By far his most engaging record yet
Harrison Smith
14:41 25th May 2022

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There are moments on C'mon You Know, the third album by Liam Gallagher, where everything he's been striving for in the years since the fallout of Oasis feels like it finally clicks into place. From the harmonica-driven groove on 'The World Is In Need,' a bluesy track that would fit comfortably on the Stones' Beggars Banquet, to the melancholy theatrics of 'Moscow Rules,' the record creatively eclipses anything his solo career has, so far, produced. 

Ahead of its release, Gallagher hinted that this record would be his most experimental, yet "some of it's odd. I'd say 80 per cent of the record's a bit peculiar but still good" — and he was right. Whether it be the fairground-sounding outro of 'Was Not Meant To Be' or the jazz flavour of the title track, it's a sign that the once-regimented rock'n'roll shackles inflicted upon himself as an artist have loosened, and he's relishing in such freedom. Lead single 'Everything's Electric' saw Gallagher following the same path as his previous two records: a catchy riff and an instantly memorable melody with the noteworthy addition of Foo Fighters' Dave Grohl joining his band on drumming and co-writing duties. With exceptional lyrics such as "Chain of missing links is all that's left now", 'Everything's Electric' was a barrage of Britpop and Indie swagger, incorporating elegant guitar lines, witty lyrics and a bounty of attitude — ticking all the boxes of what fans want. Signature Liam, then. 

Although the song felt familiar yet fresh, it wasn't until the release of the title track only a few weeks later that Gallagher's new bold approach was finally revealed to audiences. Lyrically flowing with gratification for life, a jaunty saxophone line in the closing minutes highlights his willingness to try new things and humorously contradicts a statement he once made on the instrument deeming it "a bit creepy". 

With a treasure trove of Oasis hits under his belt and an ever-growing number of solo songs gaining their own positive reputation, the expectation of staying authentic, exciting and replicating the surprising success of his first two records was looming. Album three is where Liam Gallagher pushes himself. Opening track 'More Power' is a homage to the Stones' 'You Can't Always Get What You Want', and sees a children's choir addressing parental figures, wishing for strength in times of hardship. It's also easy to see a growing maturity towards the fractured situation with his brother, and he even seems to apologise to his mother for the strife: ''I'll admit that I was angry for too long" he sings. The track borrows many elements from John Lennon's Plastic Ono Band and finds Gallagher at his most reflective in years.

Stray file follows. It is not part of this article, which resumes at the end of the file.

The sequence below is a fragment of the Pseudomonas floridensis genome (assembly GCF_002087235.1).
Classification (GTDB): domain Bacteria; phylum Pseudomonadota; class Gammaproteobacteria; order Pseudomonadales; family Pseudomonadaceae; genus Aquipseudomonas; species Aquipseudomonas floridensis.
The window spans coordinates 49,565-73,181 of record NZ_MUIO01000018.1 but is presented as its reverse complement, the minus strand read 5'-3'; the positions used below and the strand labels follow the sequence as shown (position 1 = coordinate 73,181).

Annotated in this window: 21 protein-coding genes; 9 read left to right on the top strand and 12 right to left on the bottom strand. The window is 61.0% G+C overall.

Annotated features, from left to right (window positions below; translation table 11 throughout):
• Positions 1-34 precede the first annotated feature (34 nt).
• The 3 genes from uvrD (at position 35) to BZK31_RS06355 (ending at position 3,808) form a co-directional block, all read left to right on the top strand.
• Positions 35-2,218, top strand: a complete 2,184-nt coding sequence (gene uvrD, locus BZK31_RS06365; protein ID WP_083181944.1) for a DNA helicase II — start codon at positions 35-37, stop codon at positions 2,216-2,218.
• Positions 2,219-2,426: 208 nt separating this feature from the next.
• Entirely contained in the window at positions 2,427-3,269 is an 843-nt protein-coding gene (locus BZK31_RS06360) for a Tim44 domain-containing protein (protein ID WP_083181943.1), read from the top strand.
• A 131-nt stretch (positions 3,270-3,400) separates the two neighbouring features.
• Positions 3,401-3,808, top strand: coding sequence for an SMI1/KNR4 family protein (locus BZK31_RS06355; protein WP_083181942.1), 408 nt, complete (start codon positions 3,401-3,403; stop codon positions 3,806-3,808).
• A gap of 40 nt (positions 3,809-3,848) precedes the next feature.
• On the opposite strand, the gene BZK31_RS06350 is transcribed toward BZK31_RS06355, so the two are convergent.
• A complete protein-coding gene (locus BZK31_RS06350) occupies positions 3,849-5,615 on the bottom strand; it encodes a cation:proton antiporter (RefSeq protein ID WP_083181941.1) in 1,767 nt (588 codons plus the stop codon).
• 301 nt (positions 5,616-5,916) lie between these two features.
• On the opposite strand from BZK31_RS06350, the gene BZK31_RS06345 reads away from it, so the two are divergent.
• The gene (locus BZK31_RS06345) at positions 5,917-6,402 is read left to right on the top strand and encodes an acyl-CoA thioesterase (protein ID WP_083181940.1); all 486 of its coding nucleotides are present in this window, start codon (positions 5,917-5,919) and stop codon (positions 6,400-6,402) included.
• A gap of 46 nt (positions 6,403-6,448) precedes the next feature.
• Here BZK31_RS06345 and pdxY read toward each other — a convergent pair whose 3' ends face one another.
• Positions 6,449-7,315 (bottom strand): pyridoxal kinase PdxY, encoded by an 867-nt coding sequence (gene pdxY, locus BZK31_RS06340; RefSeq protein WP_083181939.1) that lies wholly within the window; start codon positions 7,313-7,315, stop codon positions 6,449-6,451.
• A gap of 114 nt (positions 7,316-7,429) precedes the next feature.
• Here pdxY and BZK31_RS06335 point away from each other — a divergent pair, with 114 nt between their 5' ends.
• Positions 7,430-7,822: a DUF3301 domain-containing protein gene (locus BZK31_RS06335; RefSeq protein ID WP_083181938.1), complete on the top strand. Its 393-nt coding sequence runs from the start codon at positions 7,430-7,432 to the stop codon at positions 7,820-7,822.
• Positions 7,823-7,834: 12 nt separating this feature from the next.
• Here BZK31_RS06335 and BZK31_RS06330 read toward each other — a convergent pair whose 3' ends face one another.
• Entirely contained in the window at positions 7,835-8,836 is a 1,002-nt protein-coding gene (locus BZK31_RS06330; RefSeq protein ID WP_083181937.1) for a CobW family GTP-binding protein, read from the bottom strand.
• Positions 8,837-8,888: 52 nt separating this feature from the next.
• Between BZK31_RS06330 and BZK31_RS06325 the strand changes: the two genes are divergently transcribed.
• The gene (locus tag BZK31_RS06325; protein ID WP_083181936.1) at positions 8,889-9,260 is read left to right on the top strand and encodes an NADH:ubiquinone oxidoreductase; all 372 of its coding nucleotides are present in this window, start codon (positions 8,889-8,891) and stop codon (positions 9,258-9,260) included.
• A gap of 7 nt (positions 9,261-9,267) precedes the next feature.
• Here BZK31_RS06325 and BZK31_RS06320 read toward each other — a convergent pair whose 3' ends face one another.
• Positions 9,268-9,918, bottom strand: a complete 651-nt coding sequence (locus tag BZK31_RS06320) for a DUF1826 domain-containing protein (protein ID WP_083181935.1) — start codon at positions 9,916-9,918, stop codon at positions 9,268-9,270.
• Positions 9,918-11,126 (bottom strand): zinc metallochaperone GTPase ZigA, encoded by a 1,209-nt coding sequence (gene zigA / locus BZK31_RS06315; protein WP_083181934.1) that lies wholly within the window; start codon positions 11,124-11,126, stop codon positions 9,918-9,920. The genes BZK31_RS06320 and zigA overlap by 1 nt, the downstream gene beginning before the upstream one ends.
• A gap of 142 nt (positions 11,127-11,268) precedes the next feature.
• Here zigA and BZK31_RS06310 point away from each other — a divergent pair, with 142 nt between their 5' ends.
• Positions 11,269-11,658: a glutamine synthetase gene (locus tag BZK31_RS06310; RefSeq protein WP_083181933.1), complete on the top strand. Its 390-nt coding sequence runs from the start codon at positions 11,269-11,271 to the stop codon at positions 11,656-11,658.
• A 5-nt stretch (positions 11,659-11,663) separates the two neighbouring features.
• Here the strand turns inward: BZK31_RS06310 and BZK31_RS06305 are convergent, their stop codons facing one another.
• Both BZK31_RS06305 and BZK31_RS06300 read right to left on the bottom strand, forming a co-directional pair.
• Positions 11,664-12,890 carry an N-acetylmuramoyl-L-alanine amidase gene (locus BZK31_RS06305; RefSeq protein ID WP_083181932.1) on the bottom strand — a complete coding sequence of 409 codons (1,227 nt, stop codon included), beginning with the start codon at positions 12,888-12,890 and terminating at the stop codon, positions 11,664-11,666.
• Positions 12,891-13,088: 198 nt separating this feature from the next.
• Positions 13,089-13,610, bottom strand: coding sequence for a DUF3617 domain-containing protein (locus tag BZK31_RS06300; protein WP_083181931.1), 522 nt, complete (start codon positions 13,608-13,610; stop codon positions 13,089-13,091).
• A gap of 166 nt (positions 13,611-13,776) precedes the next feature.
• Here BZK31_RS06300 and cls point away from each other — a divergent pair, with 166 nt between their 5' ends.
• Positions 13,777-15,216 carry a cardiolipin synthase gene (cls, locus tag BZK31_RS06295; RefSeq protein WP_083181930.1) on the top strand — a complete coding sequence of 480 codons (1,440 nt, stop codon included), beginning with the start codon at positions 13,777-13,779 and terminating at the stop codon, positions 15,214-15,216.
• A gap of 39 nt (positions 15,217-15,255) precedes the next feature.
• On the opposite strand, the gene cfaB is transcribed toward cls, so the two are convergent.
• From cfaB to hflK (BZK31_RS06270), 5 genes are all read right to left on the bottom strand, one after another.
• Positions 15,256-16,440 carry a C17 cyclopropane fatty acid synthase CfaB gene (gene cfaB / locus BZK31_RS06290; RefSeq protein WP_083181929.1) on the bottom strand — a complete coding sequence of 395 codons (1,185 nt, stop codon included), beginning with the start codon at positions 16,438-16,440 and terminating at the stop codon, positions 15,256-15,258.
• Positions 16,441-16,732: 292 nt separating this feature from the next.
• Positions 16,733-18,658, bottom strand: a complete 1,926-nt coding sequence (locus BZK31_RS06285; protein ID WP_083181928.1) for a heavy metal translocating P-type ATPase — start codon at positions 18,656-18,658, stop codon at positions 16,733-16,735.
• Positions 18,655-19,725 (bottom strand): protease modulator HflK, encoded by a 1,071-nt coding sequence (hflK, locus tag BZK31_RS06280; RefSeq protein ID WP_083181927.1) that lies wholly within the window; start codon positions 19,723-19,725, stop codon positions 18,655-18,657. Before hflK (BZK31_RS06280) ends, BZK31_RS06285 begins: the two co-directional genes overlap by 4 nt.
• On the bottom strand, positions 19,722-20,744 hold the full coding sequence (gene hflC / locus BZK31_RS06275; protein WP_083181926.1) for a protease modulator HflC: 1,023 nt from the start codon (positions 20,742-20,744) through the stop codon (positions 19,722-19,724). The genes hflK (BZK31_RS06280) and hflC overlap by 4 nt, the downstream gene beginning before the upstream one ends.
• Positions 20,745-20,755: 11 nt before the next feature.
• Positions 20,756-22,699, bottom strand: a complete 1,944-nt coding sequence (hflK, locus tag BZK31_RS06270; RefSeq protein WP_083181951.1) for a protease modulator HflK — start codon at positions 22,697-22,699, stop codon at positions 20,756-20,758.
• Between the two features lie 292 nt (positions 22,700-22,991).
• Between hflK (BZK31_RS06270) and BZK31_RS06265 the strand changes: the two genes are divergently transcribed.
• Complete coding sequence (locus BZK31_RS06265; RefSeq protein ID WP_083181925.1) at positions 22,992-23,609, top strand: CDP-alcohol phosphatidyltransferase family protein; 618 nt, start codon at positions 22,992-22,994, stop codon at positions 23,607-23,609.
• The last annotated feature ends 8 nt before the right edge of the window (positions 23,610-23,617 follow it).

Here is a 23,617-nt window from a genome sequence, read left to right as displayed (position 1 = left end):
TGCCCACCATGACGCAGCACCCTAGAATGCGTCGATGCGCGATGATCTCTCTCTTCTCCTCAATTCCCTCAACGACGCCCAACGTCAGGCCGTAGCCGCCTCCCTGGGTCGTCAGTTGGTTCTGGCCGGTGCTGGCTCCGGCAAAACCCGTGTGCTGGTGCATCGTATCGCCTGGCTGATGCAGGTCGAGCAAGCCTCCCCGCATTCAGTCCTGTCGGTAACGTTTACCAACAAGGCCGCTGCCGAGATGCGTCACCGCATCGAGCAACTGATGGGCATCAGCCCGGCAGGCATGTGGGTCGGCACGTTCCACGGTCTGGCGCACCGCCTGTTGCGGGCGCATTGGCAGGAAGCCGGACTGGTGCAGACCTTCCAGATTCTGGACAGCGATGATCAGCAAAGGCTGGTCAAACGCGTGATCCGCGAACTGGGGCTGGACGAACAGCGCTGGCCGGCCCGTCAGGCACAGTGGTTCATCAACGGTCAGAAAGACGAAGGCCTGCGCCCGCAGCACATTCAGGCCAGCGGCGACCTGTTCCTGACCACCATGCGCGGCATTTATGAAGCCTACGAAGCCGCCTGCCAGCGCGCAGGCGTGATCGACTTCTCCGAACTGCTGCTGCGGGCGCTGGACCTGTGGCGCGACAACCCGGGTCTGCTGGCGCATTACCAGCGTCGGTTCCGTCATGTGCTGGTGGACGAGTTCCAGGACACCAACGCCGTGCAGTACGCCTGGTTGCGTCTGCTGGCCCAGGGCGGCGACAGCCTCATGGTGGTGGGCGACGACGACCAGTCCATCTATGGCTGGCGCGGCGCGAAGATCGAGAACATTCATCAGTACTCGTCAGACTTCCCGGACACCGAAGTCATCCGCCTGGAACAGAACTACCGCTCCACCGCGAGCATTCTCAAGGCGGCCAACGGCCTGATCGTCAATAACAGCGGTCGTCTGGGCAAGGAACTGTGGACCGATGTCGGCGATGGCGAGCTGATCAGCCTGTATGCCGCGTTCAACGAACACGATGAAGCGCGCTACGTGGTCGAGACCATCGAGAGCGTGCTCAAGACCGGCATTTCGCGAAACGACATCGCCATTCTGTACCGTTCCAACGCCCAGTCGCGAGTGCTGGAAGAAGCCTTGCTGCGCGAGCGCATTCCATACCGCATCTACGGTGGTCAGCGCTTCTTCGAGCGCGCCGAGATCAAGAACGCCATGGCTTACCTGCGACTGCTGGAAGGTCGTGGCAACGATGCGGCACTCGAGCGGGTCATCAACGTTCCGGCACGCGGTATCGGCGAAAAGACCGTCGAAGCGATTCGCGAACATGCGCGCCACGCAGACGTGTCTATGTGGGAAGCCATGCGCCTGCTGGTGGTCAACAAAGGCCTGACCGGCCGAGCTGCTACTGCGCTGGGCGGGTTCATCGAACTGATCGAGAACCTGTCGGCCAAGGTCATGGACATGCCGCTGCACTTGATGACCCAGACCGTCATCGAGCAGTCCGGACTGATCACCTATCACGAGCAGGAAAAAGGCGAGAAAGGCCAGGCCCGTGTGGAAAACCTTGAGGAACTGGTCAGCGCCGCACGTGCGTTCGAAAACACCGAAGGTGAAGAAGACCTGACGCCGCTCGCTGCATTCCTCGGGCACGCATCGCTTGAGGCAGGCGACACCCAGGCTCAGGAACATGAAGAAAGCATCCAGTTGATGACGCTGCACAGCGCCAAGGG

Speaking of, The Beatles influences are — expectedly — here, but less blatant than on previous outputs. The woozy 'Don't Go Halfway', culprit of the lyric "Had a girl / she gave me hell / in her flat in Camberwell" has an abundance of the experimental characteristics the Fab Four's Revolver paraded, whilst the Lennon wail of the anthemic and saccharine 'Too Good For Giving Up' touts his strongest vocal performance yet. 

There are questionable parts. Despite the nasally delivery on the softer numbers, the vocal snarl steals away their sentimentality. While it is part of his unique aesthetic, it’d be wise to tone it down occasionally. Still, with the album being the true apotheosis of everything he has put out since the break up of Oasis (Beady Eye included), C'mon You Know is by far LG's most engaging record yet. Now five years into Liam Gallagher's glorious comeback, our kid is in magnificent form, and the eagerness to expand his sound is thoroughly welcomed. 

C'mon You Know arrives 27 May via Warner Music.

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